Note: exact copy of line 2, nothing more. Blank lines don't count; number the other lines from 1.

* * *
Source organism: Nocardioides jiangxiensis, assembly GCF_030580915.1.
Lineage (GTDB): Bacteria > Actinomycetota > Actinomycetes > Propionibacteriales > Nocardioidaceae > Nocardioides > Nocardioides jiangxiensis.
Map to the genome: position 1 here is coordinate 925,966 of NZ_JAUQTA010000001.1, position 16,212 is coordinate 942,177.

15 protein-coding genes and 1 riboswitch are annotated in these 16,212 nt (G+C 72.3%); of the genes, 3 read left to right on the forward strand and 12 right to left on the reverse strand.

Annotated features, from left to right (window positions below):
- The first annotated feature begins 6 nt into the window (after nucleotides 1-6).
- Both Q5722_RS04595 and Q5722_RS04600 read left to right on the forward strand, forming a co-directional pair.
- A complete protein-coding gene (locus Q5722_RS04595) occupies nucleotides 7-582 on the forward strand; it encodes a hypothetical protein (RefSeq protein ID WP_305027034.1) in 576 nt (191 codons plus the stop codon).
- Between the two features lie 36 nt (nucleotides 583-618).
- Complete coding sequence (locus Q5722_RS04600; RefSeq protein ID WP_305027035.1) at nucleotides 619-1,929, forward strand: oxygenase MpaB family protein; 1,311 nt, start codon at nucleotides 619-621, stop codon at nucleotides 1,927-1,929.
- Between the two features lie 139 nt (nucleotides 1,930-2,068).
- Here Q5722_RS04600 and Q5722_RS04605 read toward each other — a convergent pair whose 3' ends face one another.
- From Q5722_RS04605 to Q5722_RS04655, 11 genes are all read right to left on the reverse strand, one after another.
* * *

Lineage (GTDB): Bacteria > Actinomycetota > Actinomycetes > Propionibacteriales > Nocardioidaceae > Nocardioides > Nocardioides jiangxiensis.